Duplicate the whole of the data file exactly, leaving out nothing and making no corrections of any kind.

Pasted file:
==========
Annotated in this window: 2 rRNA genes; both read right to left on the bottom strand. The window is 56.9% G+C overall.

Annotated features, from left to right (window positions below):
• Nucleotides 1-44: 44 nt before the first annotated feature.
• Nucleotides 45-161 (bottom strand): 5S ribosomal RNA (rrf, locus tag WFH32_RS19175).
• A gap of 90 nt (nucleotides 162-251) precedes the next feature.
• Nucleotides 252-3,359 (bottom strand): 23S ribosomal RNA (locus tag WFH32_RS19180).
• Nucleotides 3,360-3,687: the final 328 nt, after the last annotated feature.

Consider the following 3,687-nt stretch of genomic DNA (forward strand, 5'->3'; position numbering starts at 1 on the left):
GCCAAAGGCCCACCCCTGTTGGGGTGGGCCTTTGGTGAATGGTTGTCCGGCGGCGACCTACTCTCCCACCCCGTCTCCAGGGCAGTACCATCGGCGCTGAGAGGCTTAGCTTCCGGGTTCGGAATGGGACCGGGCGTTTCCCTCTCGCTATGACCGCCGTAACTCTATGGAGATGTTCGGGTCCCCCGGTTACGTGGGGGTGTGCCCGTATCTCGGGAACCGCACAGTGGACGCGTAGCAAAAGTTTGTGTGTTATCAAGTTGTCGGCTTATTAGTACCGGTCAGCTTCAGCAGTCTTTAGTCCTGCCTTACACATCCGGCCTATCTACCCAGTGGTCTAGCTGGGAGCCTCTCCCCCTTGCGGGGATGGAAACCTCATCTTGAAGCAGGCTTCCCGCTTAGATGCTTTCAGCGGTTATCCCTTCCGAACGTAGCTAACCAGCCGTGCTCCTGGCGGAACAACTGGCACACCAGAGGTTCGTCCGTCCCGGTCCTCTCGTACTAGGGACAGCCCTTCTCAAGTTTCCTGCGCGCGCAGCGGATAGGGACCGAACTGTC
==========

Annotated in this window: 2 rRNA genes; both read right to left on the bottom strand. The window is 56.9% G+C overall.

Annotated features, from left to right (window positions below):
• Nucleotides 1-44: 44 nt before the first annotated feature.
• Nucleotides 45-161 (bottom strand): 5S ribosomal RNA (rrf, locus tag WFH32_RS19175).
• A gap of 90 nt (nucleotides 162-251) precedes the next feature.
• Nucleotides 252-3,359 (bottom strand): 23S ribosomal RNA (locus tag WFH32_RS19180).
• Nucleotides 3,360-3,687: the final 328 nt, after the last annotated feature.

Consider the following 3,687-nt stretch of genomic DNA (forward strand, 5'->3'; position numbering starts at 1 on the left):
GCCAAAGGCCCACCCCTGTTGGGGTGGGCCTTTGGTGAATGGTTGTCCGGCGGCGACCTACTCTCCCACCCCGTCTCCAGGGCAGTACCATCGGCGCTGAGAGGCTTAGCTTCCGGGTTCGGAATGGGACCGGGCGTTTCCCTCTCGCTATGACCGCCGTAACTCTATGGAGATGTTCGGGTCCCCCGGTTACGTGGGGGTGTGCCCGTATCTCGGGAACCGCACAGTGGACGCGTAGCAAAAGTTTGTGTGTTATCAAGTTGTCGGCTTATTAGTACCGGTCAGCTTCAGCAGTCTTTAGTCCTGCCTTACACATCCGGCCTATCTACCCAGTGGTCTAGCTGGGAGCCTCTCCCCCTTGCGGGGATGGAAACCTCATCTTGAAGCAGGCTTCCCGCTTAGATGCTTTCAGCGGTTATCCCTTCCGAACGTAGCTAACCAGCCGTGCTCCTGGCGGAACAACTGGCACACCAGAGGTTCGTCCGTCCCGGTCCTCTCGTACTAGGGACAGCCCTTCTCAAGTTTCCTGCGCGCGCAGCGGATAGGGACCGAACTGTC